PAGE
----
Unfortunately, different lenders calculate APRs differently! So a loan with a lower APR is not necessarily a better rate. The best way to compare loans in the author's opinion is to ask lenders to provide you with a good-faith estimate of their costs on the same type of program (e.g. 30-year fixed) at the same interest rate. Then delete all fees that are independent of the loan such as homeowners insurance, title fees, escrow fees, attorney fees, etc. Now add up all the loan fees. The lender that has lower loan fees has a cheaper loan than the lender with higher loan fees.

The reason why APRs are confusing is because the rules to compute APR are not clearly defined.

What fees are included in the APR? The following fees ARE generally included in the APR: - Points - both discount points and origination points - Pre-paid interest. - The interest paid from the date the loan closes to the end of the month. Most mortgage companies assume 15 days of interest in their calculations. However, companies may use any number between 1 and 30! - Loan-processing fee - Underwriting fee - Document-preparation fee - Private mortgage-insurance - Appraisal fee - Credit-report fee

Q : When Should I Lock?

A : Interest rates are impacted everyday by forces in national and global economies. The economic indicators that are key to the mortgage markets are those that will impact the cost of money - most notably inflation. If any economic data indicates that the prices for services or goods, at a retail or wholesale level, could potentially increase faster than expected, prices for mortgage and bond securities will fall, driving interest rates up.

This would be most commonly referred to as the economy, "heating up". Economic news of a slowing economy, such as softening prices or rising unemployment will usually result in higher prices for mortgage or bond securities and subsequently lower interest rates. The driving force behind it all is the Federal Reserve, which sets the monetary policy in the United States in an effort to maintain a healthy and robust, yet stable and non-inflationary economy. By raising and lowering the cost of money (the federal discount and federal funds rates), this institution is able to impact the full spectrum of the financial markets. Because of the unpredictability of these economic factors and the subsequent volatility of interest rates, it is important to know what a lock is and how your lender's lock policy works. A lock is a lender's guarantee that the rate you have selected is protected against rate fluctuations in the marketplace. Different lenders have different rate lock policies and some are trickier than others. So it is important to know how your lender's lock policy works. There are three basic factors that you should consider in deciding when to lock in your interest rate:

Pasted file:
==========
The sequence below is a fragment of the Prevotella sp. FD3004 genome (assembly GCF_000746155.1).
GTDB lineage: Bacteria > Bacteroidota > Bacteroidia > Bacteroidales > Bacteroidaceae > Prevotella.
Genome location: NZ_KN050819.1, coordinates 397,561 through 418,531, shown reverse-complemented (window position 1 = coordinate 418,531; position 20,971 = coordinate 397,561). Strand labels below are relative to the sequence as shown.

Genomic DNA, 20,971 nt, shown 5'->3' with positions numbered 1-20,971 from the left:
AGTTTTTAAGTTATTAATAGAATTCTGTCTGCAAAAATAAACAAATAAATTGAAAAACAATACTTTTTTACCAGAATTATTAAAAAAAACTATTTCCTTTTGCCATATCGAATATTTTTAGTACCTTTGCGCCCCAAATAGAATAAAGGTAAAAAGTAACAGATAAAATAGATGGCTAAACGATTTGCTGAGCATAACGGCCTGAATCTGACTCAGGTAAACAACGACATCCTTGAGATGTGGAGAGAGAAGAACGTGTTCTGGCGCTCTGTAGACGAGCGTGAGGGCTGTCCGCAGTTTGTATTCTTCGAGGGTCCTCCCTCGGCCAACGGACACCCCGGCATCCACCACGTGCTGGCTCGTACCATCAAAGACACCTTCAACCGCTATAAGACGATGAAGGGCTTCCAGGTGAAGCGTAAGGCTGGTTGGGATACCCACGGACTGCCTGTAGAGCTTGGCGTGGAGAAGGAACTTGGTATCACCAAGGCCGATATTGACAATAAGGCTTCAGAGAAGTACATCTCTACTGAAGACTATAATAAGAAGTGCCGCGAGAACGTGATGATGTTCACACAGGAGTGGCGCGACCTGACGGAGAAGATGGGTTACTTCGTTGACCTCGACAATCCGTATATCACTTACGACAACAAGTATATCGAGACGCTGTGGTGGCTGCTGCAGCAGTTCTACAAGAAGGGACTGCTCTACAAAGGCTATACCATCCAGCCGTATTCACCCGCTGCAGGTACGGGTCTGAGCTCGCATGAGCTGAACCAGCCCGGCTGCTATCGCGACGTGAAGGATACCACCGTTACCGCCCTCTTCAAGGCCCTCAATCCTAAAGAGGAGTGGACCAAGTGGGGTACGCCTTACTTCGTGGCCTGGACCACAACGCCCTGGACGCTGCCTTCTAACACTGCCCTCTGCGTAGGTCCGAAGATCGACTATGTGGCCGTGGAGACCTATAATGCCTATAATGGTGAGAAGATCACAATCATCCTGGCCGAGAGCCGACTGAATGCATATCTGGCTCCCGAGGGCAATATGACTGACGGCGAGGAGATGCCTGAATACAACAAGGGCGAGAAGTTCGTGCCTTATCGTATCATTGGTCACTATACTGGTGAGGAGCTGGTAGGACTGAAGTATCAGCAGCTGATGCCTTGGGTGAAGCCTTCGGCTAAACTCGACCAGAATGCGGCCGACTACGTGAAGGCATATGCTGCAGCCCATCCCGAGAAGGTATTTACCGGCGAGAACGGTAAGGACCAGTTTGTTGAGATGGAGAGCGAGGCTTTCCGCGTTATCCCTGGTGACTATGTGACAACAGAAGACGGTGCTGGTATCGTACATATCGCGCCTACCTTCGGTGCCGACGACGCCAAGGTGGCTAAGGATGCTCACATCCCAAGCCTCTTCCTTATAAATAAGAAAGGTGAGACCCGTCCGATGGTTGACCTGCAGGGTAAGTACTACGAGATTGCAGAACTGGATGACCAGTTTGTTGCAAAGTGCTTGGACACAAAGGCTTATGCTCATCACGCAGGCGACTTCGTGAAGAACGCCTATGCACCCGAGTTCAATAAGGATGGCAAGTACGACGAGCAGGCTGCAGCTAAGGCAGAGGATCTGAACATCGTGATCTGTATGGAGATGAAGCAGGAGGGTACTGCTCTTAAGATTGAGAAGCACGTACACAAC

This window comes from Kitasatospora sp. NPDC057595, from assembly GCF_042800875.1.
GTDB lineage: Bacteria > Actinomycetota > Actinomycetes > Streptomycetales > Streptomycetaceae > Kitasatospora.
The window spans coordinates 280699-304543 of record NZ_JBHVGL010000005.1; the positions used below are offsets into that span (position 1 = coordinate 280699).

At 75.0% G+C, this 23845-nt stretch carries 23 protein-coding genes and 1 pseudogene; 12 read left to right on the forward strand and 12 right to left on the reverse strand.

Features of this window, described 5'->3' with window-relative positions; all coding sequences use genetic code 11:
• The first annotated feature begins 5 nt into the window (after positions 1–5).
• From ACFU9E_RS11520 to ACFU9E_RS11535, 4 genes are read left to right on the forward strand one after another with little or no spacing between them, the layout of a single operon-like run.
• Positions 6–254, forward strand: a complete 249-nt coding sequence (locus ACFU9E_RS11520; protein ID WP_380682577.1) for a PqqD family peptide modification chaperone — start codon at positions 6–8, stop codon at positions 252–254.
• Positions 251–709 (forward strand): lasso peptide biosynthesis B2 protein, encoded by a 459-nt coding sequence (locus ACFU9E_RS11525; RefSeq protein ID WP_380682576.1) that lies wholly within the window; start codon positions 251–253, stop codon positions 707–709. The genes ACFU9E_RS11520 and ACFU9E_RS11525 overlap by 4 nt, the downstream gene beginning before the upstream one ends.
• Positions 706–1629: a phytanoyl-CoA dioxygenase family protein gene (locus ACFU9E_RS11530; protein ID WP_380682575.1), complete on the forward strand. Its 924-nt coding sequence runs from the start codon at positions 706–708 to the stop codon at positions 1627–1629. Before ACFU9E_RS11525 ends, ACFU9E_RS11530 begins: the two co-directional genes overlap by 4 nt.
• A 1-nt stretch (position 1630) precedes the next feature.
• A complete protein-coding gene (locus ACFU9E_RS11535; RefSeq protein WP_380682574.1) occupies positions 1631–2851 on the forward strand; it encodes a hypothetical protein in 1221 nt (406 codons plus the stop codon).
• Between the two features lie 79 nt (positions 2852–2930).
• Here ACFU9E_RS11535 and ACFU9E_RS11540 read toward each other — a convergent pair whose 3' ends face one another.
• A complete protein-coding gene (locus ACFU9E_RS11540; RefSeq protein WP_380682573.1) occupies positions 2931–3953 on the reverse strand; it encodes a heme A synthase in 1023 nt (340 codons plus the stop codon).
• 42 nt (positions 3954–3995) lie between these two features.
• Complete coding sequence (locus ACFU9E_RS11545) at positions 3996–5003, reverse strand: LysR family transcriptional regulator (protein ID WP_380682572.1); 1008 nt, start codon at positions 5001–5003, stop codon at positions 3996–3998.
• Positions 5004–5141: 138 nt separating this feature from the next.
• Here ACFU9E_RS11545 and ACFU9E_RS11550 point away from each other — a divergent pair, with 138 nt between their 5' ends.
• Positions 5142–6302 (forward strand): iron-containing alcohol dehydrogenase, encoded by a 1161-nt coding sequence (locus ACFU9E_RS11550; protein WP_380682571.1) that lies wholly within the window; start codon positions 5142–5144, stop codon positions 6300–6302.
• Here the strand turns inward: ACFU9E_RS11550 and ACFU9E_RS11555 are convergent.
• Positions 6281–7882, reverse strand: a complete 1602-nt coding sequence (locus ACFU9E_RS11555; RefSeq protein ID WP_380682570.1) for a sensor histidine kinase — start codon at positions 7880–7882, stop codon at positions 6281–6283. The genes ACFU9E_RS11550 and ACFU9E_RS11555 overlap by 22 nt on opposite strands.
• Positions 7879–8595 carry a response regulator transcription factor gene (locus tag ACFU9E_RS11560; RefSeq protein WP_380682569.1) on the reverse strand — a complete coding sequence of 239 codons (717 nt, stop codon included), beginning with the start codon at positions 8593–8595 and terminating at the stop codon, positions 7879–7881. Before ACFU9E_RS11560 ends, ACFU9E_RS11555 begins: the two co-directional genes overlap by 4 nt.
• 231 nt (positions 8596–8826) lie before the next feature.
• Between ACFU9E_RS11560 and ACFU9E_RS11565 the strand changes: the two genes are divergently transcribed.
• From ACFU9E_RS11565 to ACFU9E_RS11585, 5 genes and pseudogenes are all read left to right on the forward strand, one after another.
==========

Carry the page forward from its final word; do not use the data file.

1) How long is your escrow period?
Locks are available for varying lengths of time, usually 15, 30, 45, 60, and 90 days. As the lock period increases, so will the cost of the loan, either an increase in the rate or the fees, or both. Taking a longer lock may cost a little more, but will protect you from potentially large increases in rates during that time period.

2) What are the current market trends?
By taking a look at bond market activity and current economic news, you can get a general idea of how interest rates will be impacted. In a rising market it is best to lock a rate as early in the lending transaction as possible. If interest rates are in a downward trend you may want to watch the market and lock when you feel the rate is acceptable. But keep in mind that interest rates generally move up faster than they move down; there is a risk in waiting for the "perfect" rate that may never come around. The bottom line is, when a good interest rate is available, it is best to secure it.

3) Get it in writing.
Once you have decided to lock your rate, make sure you obtain a lock-in agreement in writing. Verbal agreements are difficult to prove in case of a dispute. Read your lock-in agreement carefully and understand your lender's terms to avoid confusion and disappointment. Understanding the lock-in process and your lender's policies, and especially having your lock-in agreement in writing, will bring peace of mind and will contribute to a positive lending experience.

Q : Truth About Closing Costs

A : Too many fees? Too many numbers? How do you really compare lenders to get the best deal? The confusing array of costs associated with closing a mortgage loan transaction CAN BE SIMPLIFIED. Don't let other lenders keep you in the dark.

Here are some simple rules to keep your closing cost comparisons easy to figure out:

1. Don't compare prepaid items or taxes. Prepaid items are NOT A COST of OBTAINING your loan. They reflect a cost of servicing the loan and may differ slightly from lender to lender. In those states where it applies, mortgage taxes are not determined by the lender.

2. Except on purchase transactions, you should include estimates for ALL closing fees. Your lender SHOULD work on your behalf to ensure that all of the fees are as low as possible, even if they are not providing those services. On purchase transactions settlement and title fees are typically controlled by the seller, so you should not compare those fees.

3. Don't let different names for fees complicate the comparison analysis. equitystore.com provides a detailed estimate and explaination of each fee to keep the closing cost scenario as simple as possible.

4. When you lock-in your rate and points, you should also be locking in your fees! The most important rule of all! If your lender cannot guarantee their rate, points AND CLOSING COSTS, be ready for a surprise at closing.

Q : What are "Freddie Mac" and "Fannie Mae"?

A : Freddie Mac refers to the Federal Home Loan Mortgage Corporation and Fannie Mae refers to the Federal National Mortgage Association. Both are organizations created by Congress to buy loans from lending institutions.